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    Another very important thing: cures help the people who are already sick. Vaccines help people prevent getting sick. If you have a dangerous disease that's likely to spread over most of the population, vaccines make far more health and economical sense. And for bonus points, having most of the people vaccinated protects the people who can't get a vaccine. Also, to be fair, we do have some anti-virotics that could be used broadly - but as you said, the side effects are pretty bad. Worth it if you have AIDS, but not exactly great to cure a common cold or the flu.
    – Luaan
    Commented May 5, 2020 at 7:30
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    It is true that if I were forced to choose whether to invent a vaccine or a cure, I'd go for the vaccine because more people haven't caught it yet but are at risk to than are currently ill, and never getting something is better than getting it and then recovering. However nobody is making that choice, both are being worked on and funded. Commented May 5, 2020 at 10:30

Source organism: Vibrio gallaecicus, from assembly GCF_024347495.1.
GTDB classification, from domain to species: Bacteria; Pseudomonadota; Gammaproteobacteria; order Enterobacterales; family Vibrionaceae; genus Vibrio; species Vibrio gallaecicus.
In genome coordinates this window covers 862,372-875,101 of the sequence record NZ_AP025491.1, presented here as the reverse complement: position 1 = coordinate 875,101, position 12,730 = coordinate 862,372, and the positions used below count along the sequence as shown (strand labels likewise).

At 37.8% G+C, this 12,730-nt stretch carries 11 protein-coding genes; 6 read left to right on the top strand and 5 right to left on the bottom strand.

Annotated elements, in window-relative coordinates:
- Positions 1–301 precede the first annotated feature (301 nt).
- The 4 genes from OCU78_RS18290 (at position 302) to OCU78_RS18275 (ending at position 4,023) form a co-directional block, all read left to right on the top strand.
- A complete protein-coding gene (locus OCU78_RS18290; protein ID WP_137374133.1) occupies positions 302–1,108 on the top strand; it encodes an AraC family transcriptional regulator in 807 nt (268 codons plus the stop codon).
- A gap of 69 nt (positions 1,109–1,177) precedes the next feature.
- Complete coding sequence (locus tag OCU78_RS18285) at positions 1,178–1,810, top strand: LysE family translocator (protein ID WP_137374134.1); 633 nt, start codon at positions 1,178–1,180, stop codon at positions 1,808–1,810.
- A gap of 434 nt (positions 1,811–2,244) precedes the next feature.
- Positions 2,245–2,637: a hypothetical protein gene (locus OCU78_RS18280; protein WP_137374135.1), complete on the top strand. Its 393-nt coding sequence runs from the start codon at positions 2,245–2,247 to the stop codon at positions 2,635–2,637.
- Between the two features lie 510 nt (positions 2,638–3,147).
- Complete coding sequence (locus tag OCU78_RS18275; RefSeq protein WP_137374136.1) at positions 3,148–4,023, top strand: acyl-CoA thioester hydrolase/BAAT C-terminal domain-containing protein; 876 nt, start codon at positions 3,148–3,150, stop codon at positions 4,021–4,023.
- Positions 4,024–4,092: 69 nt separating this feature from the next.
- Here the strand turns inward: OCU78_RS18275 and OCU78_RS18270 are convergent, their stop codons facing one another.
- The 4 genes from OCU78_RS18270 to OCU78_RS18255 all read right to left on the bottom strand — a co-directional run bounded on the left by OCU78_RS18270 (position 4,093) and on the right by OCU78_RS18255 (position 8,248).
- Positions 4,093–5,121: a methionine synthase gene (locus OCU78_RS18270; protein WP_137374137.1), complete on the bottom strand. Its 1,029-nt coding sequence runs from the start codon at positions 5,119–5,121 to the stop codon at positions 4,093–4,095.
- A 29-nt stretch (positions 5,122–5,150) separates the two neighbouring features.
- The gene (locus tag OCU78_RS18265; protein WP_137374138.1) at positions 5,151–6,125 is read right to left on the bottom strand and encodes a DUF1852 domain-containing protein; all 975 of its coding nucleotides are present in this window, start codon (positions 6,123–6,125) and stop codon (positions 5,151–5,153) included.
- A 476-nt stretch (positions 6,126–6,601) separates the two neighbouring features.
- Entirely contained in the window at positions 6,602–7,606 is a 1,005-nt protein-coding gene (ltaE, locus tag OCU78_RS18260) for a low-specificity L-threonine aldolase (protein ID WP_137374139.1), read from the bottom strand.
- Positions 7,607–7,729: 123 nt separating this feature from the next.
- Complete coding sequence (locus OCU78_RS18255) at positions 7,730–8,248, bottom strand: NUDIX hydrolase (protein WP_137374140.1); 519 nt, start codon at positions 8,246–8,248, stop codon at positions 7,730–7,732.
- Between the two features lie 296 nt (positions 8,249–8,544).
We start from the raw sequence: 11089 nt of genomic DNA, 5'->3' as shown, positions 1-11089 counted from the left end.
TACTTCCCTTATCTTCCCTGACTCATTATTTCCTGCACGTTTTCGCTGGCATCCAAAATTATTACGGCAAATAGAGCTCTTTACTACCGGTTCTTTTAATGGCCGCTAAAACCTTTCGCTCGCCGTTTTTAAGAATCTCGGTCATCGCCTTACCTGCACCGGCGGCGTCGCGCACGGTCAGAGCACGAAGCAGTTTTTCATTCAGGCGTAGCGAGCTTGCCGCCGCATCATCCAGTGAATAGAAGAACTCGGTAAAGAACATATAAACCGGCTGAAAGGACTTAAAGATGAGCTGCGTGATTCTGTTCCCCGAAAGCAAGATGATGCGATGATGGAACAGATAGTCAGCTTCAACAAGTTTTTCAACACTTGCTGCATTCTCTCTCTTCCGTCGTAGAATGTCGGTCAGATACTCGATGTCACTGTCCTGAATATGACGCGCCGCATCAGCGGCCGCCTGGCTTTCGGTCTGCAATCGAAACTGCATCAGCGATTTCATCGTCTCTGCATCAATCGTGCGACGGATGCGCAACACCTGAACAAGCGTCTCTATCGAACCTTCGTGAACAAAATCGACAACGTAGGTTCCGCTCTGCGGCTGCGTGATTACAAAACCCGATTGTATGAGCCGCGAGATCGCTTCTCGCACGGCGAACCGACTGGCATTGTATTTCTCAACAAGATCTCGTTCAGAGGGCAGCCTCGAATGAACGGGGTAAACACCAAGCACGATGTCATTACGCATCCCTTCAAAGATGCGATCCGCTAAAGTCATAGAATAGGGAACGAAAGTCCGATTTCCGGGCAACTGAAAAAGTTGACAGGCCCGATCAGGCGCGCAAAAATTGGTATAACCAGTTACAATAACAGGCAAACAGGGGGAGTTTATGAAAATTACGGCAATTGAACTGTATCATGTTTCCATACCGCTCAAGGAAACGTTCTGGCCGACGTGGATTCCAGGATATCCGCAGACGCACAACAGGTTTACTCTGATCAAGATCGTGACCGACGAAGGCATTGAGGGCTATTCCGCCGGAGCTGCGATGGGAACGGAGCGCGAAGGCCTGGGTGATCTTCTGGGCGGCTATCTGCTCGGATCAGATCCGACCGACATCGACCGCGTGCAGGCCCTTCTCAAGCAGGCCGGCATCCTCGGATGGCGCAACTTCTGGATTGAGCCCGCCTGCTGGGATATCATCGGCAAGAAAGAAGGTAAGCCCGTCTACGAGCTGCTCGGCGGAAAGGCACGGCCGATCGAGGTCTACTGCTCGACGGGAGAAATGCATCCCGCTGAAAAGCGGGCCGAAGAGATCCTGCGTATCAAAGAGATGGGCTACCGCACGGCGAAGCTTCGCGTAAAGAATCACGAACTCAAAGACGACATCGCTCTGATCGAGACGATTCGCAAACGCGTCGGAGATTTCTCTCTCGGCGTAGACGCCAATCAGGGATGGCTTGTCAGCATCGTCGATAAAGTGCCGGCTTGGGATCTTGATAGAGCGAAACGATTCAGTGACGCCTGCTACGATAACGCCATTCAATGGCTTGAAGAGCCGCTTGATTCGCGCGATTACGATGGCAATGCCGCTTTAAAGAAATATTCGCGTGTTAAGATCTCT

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    On the other hand, we also don’t have a vaccine for a good deal of viruses, such as HIV (in development since 1984), Ebola and Malaria. For the Dengue Fever, the EU approved the First-ever vaccination in 2018, after roughly 90 years of search for a vaccine. Of course, because vaccines for other viruses of the Corona type exist, we hope that with this solid background knowledge, it is possible to find a vaccine. Still, it might be that the current vaccines in development do not work. We might never find one. So it could be that treatment predates vaccine, or that we are left without either.
    – Narusan
    Commented May 5, 2020 at 11:57
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    @Narusan Malaria isn't a virus. It's caused by a protist of the genus Plasmodium. Commented May 5, 2020 at 14:40